This weekend, with nothing but adverts and dross on the TV (and having finished Skyrim as best I can with its inherent plot glitches) I set time aside to dive into what I hoped would be a gripping ripping yarn from someone who is acclaimed as a master of the New Weird.
I was not disappointed.
Miéville crafts a well convoluted tale and clearly understands the various aspects of the world he writes about.
Kraken starts with a simple enough mystery but quickly descends into a dark and twisted hidden world that would make Moorcock proud.
I quickly drew parallels with Neil Gaiman’s Neverwhere but Miéville’s hidden London, his Heresiopolis, is far more mature and less fantastical – and with a far more brutal bogeyman pair than Neverwhere’s Croup and Vandemar in the universally feared Goss and Subby.
Kraken also shares kinship with Charles Stross‘s Laundry Archives; with a similar intermingling of today’s gadgets with arcane wards and hexes. It isn’t too far a stretch of the imagination to see Miéville’s F.R.S.C. working hand in hand with Stross’s Laundry.
Kraken is less overtly Lovecraftian than the Laundry Archives though, Cthulhu and his ilk being just another set of beliefs – a drop in the ocean that Miéville’s London arises from.
I found it hard to put the book down, especially towards the spiralling end where Miéville pulls the strands of his tale back and weaves them into an incredibly gratifying ending.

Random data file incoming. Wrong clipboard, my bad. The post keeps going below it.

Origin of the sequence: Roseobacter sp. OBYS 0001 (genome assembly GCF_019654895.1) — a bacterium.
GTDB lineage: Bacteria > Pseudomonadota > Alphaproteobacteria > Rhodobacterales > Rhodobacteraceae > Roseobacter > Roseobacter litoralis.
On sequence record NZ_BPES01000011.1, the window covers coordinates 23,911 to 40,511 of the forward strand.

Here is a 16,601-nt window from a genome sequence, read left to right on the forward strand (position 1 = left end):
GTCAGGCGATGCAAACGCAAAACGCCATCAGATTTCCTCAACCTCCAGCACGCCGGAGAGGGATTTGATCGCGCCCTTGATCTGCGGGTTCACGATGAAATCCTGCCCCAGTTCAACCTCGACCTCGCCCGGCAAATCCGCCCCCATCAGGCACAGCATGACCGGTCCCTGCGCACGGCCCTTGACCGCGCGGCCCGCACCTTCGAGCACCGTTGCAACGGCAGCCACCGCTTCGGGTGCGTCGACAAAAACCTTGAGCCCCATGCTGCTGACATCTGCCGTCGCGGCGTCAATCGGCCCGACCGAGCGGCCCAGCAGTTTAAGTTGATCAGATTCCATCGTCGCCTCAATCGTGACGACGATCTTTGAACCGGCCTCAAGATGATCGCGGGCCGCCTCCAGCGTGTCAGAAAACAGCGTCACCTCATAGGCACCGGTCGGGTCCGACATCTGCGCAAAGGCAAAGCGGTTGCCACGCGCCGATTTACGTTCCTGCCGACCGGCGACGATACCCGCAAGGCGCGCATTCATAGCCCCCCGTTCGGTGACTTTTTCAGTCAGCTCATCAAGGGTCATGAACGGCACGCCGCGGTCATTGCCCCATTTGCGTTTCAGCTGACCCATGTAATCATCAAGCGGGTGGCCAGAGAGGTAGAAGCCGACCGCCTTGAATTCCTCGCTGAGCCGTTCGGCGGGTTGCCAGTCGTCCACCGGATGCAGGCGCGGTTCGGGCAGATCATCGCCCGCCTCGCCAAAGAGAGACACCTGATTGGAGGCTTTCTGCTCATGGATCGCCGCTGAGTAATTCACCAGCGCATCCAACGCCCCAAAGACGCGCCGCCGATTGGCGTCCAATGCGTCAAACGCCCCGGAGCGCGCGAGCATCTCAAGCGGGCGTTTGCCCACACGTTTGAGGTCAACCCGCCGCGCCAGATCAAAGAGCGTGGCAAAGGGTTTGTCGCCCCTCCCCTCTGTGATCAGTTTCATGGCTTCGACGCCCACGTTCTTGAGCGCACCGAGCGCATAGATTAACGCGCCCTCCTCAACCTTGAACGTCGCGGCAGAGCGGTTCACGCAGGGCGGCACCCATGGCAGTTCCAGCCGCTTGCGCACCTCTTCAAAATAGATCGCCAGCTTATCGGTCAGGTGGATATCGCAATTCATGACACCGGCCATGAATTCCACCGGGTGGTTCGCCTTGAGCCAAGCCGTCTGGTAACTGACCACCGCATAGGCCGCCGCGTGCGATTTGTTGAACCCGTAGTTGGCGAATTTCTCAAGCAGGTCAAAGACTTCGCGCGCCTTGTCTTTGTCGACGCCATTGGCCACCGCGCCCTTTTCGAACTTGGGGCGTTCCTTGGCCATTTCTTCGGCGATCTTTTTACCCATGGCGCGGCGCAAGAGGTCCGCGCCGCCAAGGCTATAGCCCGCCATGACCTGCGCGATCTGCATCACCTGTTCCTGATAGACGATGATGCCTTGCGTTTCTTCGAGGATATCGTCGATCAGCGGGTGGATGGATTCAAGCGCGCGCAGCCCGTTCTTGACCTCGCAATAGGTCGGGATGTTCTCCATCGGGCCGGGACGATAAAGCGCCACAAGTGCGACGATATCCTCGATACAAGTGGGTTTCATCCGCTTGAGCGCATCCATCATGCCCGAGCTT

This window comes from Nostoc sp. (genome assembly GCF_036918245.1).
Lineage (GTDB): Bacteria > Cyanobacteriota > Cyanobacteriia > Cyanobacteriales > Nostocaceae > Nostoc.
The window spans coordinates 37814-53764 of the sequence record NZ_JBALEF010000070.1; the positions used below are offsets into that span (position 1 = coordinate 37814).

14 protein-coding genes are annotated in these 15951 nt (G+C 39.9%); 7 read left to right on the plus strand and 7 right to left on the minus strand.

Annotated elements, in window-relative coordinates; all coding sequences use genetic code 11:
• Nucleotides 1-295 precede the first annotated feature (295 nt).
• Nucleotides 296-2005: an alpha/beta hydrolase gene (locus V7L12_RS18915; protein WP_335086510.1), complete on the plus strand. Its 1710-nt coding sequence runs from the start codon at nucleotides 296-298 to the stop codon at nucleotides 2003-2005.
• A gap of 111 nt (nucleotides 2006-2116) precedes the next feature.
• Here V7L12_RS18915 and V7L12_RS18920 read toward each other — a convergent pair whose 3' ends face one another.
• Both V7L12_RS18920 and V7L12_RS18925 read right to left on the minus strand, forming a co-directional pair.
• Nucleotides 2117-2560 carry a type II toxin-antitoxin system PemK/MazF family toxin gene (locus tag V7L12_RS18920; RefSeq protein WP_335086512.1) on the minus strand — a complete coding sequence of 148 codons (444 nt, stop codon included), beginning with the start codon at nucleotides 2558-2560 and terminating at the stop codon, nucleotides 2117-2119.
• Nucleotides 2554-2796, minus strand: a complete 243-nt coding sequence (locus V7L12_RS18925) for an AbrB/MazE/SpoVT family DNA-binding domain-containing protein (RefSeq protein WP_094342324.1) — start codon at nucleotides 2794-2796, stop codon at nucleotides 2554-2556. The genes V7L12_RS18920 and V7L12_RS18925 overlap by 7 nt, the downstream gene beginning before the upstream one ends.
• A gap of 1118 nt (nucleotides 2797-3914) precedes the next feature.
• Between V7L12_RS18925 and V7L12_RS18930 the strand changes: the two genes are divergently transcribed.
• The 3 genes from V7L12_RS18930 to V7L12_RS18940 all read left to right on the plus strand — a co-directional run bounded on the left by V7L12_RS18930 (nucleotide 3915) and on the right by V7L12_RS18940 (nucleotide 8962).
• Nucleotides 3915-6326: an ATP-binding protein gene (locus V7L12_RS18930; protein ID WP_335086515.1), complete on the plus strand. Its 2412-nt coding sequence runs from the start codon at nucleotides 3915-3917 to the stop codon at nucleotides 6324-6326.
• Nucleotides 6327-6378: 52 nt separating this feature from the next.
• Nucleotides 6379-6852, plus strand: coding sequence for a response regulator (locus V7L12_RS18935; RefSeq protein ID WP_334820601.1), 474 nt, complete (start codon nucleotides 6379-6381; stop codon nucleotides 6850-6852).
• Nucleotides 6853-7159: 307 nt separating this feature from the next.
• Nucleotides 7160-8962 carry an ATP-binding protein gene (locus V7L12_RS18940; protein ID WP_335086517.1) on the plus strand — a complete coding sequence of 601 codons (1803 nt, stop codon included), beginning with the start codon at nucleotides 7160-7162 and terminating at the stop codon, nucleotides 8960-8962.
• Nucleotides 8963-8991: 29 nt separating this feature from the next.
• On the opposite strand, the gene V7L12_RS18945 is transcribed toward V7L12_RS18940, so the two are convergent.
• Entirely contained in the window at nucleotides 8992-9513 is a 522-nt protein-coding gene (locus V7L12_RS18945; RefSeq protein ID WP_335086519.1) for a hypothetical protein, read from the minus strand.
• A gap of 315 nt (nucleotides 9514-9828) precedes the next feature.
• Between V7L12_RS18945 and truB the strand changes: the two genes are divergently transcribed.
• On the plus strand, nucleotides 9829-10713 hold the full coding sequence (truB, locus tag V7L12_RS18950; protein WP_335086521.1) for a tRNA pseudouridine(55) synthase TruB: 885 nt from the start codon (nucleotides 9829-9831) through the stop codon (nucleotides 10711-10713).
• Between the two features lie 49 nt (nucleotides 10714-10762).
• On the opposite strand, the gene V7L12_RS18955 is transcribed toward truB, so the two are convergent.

One thing I particularly enjoyed was the occultural references that he placed within the novel.
BOOK OF THOTH = BOOK OF BOLLOCKS MORE LIKE, she wrote. LIBER NULL = NULLPOINTS
China Miéville’s explanation of the “knacks” and magical techniques used by some of the characters – as well as his portrayal of online occult subculture – is superb.
The story also ties this fantastic alternate London into the politics and zeitgeist of today’s society – it will be interesting to see how well the story ages.
So impressed am I with Kraken that I am sure I will enjoy the rest of Miéville’s work, although I don’t agree with his politics or his views on Tolkien.
That being said, I’ve never let an author’s political viewpoint stop me enjoying their work; Miéville’s dedication to his political belief’s is admirable and adds a good flavour to Kraken – even if he does tie chaos magicians and Nazis together. Chaos magicians could be said to be more closely associated to the Cult Collectors in Kraken than anti-semitic hatemongers.